Exactly a year ago, I was getting ready to move away from Waikiki and into a house at the edge of Manoa Valley. My room there was on the second floor and was big - big enough to share with my eccentric Hawaiian roommate Kai, and probably about the same size as my old 2-bedroom apartment (though about a third of the price) - and was enclosed on two sides by screens. No glass, not much in the way of walls, just screens. Outside our breezy, hole-y windows stood a magnificent mango tree that housed many-a-fighting squirrel. It was also a pit stop for small green parrots that would flit in and out when they were hungry, squawking and scaring the squirrels away for their chance to slurp up the sweet tropical nectar of the fruiting tree. Kai and I always joked about needing a hard hat whenever you needed to pass under the tree... throughout the day we would hear the squirrels squirreling around, running up and down and around the thick branches, then SMACK!!! a mango would plummet to the soft earth below. There were many mornings that I would be lying in bed, not wanting to get up and put my uniform on to go to work, so I would procrastinate by staring outside at whatever caught my attention. Somtimes it was the parrots. Others, the flowers on the moss-covered rocky hillside at the back of the house. And then there were the butterfly and gecko mornings. A soft little green gecko would be on the window's ledge, directly on the other side of the screen (and sometimes directly on the screen...). Its body would be rigid, it's feet suctioned to the wood or wire. Asleep? No. Dead? I think not. Praying? Nope. PrEying? Yessir. The cute little slithery gecko's eyes would be fixed on an innocent butterfly perched on the outside of the perpendicular bathroom wall. Slowly, carefully, stealthily, the gecko would move... POUNCE!!! Breakfast. The first couple of times I witnessed the exchange, I tapped on the screen to scare both the gecko and the butterfly. But then I realized that that's just what happens in the animal world, and after coming to terms with that fact it actually became a beautiful thing to watch in a way. The whole notion of witnessing nature take its course without any influence of your own or any other human lends itself to feeling pure and connected to the land. Riding my moped to the Manoa falls trail, and looking down to where the lush green valley met up with the staggering emerald mountains would leave me breathless. I would feel a little skip in my heart and a little lightness in my step. I could be completely alone but feel so comforted. I had never felt like that before in my life.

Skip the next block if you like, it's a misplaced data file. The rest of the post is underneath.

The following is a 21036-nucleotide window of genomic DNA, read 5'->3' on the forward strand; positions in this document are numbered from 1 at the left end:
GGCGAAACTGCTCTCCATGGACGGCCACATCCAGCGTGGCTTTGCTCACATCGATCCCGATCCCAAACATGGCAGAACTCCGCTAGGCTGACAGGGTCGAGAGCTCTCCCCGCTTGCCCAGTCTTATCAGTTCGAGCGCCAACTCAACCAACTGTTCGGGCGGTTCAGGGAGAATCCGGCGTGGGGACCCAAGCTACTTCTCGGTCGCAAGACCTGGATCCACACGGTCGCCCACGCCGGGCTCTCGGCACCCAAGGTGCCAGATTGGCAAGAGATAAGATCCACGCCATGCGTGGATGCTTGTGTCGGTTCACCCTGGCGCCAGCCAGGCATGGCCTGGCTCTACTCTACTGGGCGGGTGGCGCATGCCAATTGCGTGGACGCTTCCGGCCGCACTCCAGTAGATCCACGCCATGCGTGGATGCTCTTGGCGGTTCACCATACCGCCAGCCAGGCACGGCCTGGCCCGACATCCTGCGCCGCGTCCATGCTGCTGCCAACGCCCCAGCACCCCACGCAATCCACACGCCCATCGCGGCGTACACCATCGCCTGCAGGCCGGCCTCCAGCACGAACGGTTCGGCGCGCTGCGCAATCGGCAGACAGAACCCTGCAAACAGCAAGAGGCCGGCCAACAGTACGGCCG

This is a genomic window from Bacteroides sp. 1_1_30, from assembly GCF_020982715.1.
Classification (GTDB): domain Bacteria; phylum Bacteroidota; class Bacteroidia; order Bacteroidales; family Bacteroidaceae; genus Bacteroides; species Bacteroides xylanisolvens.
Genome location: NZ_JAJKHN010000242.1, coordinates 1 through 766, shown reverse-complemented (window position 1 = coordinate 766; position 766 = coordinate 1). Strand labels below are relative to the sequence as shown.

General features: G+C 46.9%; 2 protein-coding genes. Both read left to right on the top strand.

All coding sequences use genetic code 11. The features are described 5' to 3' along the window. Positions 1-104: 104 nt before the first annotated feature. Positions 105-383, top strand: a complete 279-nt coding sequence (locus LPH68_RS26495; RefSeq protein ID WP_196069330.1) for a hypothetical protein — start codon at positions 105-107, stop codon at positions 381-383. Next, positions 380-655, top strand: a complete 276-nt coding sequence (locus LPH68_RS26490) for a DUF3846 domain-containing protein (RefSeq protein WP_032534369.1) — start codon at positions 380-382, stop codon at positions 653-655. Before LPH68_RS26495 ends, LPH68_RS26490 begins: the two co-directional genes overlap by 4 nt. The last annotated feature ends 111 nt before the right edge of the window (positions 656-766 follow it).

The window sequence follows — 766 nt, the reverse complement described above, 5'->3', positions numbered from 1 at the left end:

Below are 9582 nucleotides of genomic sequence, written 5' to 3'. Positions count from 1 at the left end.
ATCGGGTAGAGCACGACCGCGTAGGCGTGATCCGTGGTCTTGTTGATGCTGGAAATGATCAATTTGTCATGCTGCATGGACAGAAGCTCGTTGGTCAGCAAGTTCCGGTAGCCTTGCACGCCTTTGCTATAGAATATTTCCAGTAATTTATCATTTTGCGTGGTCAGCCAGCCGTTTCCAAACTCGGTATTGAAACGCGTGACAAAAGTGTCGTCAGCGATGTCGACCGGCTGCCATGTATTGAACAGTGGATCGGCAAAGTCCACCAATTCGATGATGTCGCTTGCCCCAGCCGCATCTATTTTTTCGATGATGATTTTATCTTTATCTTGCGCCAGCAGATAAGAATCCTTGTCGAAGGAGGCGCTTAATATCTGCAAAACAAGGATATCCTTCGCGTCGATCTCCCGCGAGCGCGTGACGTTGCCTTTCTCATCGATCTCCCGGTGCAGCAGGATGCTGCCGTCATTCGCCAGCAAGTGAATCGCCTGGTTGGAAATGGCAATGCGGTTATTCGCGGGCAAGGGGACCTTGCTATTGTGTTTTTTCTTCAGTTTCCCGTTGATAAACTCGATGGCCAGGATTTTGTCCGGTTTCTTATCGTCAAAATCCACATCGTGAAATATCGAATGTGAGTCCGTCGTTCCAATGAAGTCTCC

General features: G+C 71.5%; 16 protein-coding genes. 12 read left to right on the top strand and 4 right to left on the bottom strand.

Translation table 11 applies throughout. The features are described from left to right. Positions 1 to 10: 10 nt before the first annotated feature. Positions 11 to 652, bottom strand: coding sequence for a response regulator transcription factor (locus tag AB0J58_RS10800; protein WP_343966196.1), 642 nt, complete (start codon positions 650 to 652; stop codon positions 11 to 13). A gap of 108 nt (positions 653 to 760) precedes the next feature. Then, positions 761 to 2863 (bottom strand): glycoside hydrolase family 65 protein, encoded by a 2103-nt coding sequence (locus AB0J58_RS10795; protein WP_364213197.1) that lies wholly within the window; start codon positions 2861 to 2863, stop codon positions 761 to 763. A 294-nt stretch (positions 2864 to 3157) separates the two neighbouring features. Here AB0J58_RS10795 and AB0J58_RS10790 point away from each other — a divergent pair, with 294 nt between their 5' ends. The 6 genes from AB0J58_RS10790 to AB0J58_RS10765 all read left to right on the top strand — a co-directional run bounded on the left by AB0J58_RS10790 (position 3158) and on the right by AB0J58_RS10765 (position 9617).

And then, I met Aaron. And my world went topsy turvy. I had always liked the topsy turvy nature of life, but MAN, this was topsy turvy at it's craziest. It felt like a combination of the Teacups from Disneyland, Drop Zone at Great America, Skydiving on North Shore, and being in the Shark Cage in the middle of a big black ocean. Dizzying, gut-wrenching, exhilirating, and straight up scary all at the same time. We found our own home on the second to highest floor of a high rise that gave us a thrilling view of the mountains. Every morning at about 5 or 6am we would wake up to a sparkling sun rising over the dewy mountains and valleys, and during the afternoons we would get sprinkled with random rain showers. The beauty still awed me, and although we didn't have parrots or geckos or butterflies or mango trees, we still had our view. And we had something better too - each other.
And now, here I am, in Riverside, California, torn away from the clutches of what was my home for almost a year, and all I can do is think about what I used to have and what I no longer have - animals, plants, blue skies, moody clouds, clean water, sandy beaches, malasadas, laulau, Sushi Man, and Macky's shrimp truck come to mind, but there is one thing I miss beyond all else, which needs not to be remembered since it is always on my mind... my one and only love. All I can do is think about the good times in the past and hope for good times in the future. The rest is up to time (see below...).
By the way, just like the stunning Hawaiian mountains would leave me breathless and give me a little flutter in my heart, there is something that leaves me breathless here in Riverside, but it's not quite as pretty. It's name is SMOG.